‘I just wanted to hear your voice.’
Today I received a fascinating phone call. A former schoolmate in Tareem from Indonesia who went back home for good about last year.
He was actually the student leader and no title role was needed. It was clear by his conduct and the respect accorded to him, where his place was.
I’m not measuring his knowledge for I myself never sat with him proper or was not informed of what year of the program he was in. Such is leadership.
I was an Arabic student which meant I’ve yet to even enter the first year of the normal program that all students go through. So I was no peer of his.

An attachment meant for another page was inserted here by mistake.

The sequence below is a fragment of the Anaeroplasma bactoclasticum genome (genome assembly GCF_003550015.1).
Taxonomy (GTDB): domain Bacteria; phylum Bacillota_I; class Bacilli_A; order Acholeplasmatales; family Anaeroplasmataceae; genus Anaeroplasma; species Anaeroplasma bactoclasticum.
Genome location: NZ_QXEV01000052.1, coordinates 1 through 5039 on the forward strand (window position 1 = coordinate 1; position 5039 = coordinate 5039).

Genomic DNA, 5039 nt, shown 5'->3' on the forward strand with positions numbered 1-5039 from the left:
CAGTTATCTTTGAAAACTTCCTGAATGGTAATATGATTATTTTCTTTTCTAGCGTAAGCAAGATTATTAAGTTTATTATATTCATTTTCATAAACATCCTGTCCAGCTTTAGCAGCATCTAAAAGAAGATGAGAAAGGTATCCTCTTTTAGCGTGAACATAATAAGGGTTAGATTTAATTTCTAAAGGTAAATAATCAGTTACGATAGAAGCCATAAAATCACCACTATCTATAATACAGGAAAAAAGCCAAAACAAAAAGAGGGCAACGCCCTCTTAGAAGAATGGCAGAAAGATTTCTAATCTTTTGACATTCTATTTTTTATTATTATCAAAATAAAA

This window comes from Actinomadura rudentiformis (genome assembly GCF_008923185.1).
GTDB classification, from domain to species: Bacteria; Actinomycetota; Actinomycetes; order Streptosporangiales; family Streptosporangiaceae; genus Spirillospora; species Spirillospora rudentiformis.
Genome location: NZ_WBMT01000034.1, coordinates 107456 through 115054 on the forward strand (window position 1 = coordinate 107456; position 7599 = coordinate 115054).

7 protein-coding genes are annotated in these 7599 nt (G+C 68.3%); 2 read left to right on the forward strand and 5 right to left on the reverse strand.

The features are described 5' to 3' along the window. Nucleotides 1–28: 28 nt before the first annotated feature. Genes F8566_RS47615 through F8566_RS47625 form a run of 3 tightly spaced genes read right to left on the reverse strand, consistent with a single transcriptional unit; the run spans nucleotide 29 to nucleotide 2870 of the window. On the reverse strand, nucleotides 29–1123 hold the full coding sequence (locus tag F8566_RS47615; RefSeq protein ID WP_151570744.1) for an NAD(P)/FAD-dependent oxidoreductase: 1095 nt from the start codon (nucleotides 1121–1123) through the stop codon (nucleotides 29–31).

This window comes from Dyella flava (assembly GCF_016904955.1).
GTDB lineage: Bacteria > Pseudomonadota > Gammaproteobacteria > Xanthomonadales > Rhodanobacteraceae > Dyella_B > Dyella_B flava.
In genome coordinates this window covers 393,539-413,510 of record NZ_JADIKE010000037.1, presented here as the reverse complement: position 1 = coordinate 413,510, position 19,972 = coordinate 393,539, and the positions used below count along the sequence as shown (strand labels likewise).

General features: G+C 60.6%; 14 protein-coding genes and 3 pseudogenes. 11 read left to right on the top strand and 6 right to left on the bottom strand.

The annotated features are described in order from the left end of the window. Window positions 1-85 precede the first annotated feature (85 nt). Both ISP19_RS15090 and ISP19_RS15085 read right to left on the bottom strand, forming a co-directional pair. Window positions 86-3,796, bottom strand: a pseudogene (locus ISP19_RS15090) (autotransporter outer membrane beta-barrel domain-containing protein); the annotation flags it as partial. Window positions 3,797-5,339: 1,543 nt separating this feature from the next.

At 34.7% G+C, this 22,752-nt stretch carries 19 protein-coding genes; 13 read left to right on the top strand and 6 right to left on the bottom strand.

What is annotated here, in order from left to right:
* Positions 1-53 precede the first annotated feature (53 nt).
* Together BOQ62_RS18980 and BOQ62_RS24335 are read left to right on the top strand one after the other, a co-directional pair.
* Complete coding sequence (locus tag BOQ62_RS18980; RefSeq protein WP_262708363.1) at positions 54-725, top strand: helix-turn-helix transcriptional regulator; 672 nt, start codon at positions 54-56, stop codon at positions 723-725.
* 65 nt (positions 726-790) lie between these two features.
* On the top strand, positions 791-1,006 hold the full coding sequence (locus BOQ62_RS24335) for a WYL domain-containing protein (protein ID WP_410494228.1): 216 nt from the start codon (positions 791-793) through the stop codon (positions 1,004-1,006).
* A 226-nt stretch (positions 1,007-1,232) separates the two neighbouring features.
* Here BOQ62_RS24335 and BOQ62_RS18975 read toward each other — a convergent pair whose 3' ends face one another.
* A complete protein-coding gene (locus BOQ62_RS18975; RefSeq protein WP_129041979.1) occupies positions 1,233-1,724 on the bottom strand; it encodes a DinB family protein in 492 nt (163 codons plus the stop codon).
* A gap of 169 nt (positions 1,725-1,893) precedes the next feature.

He called wishing me Ramadhan. He shared that he’s been advised to go to West Java to help a scholar start a school from scratch. He’s from East Java.
He’s Sayyid Anis Alsagoff.
At the end of the conversation, I said in Arabic, ‘any service let me know.’ This does not just mean, anytime you need help you can call me.
It’s also an opener for that very moment, in case he called me to ask for something but was shy, this question is a subtle way to say, ‘don’t be shy, do ask.’
This is a common way to offer help. He kind of picked up what I was saying between the lines and said the same as he did at the beginning of the phone call,
‘I just called to hear your voice.’